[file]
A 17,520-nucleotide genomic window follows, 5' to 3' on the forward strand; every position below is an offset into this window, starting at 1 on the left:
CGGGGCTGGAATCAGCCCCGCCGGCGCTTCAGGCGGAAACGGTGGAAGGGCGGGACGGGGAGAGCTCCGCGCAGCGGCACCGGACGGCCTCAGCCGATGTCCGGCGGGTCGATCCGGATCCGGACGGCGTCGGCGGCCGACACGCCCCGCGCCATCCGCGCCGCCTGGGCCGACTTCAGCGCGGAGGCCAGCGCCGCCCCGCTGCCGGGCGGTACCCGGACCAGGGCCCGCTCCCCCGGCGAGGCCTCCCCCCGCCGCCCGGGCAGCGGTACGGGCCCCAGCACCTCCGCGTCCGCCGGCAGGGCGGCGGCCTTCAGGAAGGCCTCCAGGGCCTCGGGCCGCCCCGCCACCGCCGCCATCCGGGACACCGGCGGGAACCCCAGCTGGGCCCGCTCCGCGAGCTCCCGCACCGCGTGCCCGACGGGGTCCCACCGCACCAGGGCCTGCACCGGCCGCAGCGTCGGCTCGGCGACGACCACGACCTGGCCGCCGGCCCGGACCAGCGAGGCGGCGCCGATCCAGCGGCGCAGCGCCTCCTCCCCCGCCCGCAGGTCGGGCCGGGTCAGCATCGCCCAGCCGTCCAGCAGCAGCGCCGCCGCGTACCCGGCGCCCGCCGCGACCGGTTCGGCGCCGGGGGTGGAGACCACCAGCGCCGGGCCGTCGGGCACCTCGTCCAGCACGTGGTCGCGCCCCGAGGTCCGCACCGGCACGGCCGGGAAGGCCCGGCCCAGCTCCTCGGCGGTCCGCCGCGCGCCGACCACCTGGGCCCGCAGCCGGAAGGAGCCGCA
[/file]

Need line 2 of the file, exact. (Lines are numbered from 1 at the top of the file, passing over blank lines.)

CGGGGCTGGAATCAGCCCCGCCGGCGCTTCAGGCGGAAACGGTGGAAGGGCGGGACGGGGAGAGCTCCGCGCAGCGGCACCGGACGGCCTCAGCCGATGTCCGGCGGGTCGATCCGGATCCGGACGGCGTCGGCGGCCGACACGCCCCGCGCCATCCGCGCCGCCTGGGCCGACTTCAGCGCGGAGGCCAGCGCCGCCCCGCTGCCGGGCGGTACCCGGACCAGGGCCCGCTCCCCCGGCGAGGCCTCCCCCCGCCGCCCGGGCAGCGGTACGGGCCCCAGCACCTCCGCGTCCGCCGGCAGGGCGGCGGCCTTCAGGAAGGCCTCCAGGGCCTCGGGCCGCCCCGCCACCGCCGCCATCCGGGACACCGGCGGGAACCCCAGCTGGGCCCGCTCCGCGAGCTCCCGCACCGCGTGCCCGACGGGGTCCCACCGCACCAGGGCCTGCACCGGCCGCAGCGTCGGCTCGGCGACGACCACGACCTGGCCGCCGGCCCGGACCAGCGAGGCGGCGCCGATCCAGCGGCGCAGCGCCTCCTCCCCCGCCCGCAGGTCGGGCCGGGTCAGCATCGCCCAGCCGTCCAGCAGCAGCGCCGCCGCGTACCCGGCGCCCGCCGCGACCGGTTCGGCGCCGGGGGTGGAGACCACCAGCGCCGGGCCGTCGGGCACCTCGTCCAGCACGTGGTCGCGCCCCGAGGTCCGCACCGGCACGGCCGGGAAGGCCCGGCCCAGCTCCTCGGCGGTCCGCCGCGCGCCGACCACCTGGGCCCGCAGCCGGAAGGAGCCGCA